X-150 - A Micro Turbojet Engine

Watch me build my engine from scratch !

  Back Next

The CRS Program



CRS = Critical Rotational Speed. When the shaft is spinning we don't wish the system be resonant at any natural frequencies.  This can be done by limiting the rotational speed lower than system's lowest natural frequency.  We of course can utilize any commercial finite element codes to solve it, but they are large ,expensive and complicated not suitable for home builders. A special program like what we are doing might be quite nice.

We start the formulation by this 2D beam element. Only the first mode (bending mode) is important, so axial degree of freedom will not be considered.

Divide the whole shaft into three beam elements. Mass of compressor and turbine wheel indicated as Mc and Mt respectively.
Assembling each element's mass matrix and stiffness matrix, we get M and K. The free vibration problem now has the form shown left. We have 8 DOFs, two of which constrained. so the final size of U is 6 DOFs only. 6 DOF is complicated enough for hand calculation.
To solve the system equation, we transform it into generalized form of eigenproblem.


Let the determinant of the system equation be zero we can  solve for lowest ω (unit = rad/sec). However this takes hand calculation and is extremely lengthy and difficult.

This is how we calculate the critical rotational speed. What we'll do is to use numerical methods such as Rayleigh-Ritz subspace iteration method or Generalized Jacobi method instead, to find the natural frequencies and mode shapes. If you are interested in these methods, please find them in many Finite Element textbooks.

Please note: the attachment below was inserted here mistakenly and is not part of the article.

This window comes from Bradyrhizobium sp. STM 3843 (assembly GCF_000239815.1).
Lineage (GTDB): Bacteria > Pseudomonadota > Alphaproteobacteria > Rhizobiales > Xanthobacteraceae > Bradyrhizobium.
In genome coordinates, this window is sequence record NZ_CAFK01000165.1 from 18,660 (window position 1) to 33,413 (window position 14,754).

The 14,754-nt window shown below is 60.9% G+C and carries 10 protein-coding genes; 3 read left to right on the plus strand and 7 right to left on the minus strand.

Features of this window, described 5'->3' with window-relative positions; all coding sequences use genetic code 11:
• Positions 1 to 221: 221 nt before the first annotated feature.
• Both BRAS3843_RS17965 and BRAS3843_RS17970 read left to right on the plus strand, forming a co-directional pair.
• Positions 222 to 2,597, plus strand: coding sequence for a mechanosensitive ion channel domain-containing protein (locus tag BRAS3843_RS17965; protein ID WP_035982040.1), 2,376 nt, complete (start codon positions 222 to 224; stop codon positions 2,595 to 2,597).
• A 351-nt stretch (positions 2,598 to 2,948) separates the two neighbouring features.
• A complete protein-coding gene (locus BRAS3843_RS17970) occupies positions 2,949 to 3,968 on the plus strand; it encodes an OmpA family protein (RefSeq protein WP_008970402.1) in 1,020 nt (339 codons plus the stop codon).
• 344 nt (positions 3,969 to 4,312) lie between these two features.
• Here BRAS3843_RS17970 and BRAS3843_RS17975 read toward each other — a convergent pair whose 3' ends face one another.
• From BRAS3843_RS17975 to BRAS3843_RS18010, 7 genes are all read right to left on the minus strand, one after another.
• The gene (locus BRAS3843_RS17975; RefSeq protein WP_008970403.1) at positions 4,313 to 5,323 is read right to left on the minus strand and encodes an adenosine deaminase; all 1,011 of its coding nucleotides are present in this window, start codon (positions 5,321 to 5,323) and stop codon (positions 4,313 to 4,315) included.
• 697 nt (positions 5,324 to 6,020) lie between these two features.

Here is a sample of program output.

We reanalysis the natural frequency of Kamps' book page 66. Click to see larger picture.

it shows ours is 125,200 rpm and Kamps' 136,270 rpm. The maximum design speed was 105,000rpm so it is safe. It is very interesting that our result is the lower bound of Kamps'.  

Another sample of program output. Click to see larger picture.

KJ66 is a famous engine now we are able to check the critical rotational speed in just a minute. We minimize the program output for brevity. Our program shows 127Krpm, it is very reasonable because the max rpm of KJ66 was set at 117K rpm. 

This is our user interface looks like. A lot of coding works but finally done. We will extend this program to allow more shaft configurations, your help in funding us is highly appreciated.

We  successfully integrated Fortran and C++ so that the user interface and numerical core are seamlessly working together.  

Now we have a new toy to play around. Again the shaft being analyzed is KJ66, we choose D2 as parameter to study. We enter different D2 values starting from 0.0145, increments 0.0005 each time and collect the CRS output values, we get this chart. It shows that if we'd like kj66 to run at higher rpms and thus higher thrusts, we can change D2 to Φ0.017m or Φ17mm. Shaft tunnel must be changed too.  This program is of thousands of dollars of value ! Should I give it out for free ?
CRS V2.0 is under development. This is probably our user interface will be looks like. As you can see the shafts available are more than one. A List box is shown in the middle so user can pick the shaft they want to do the analysis.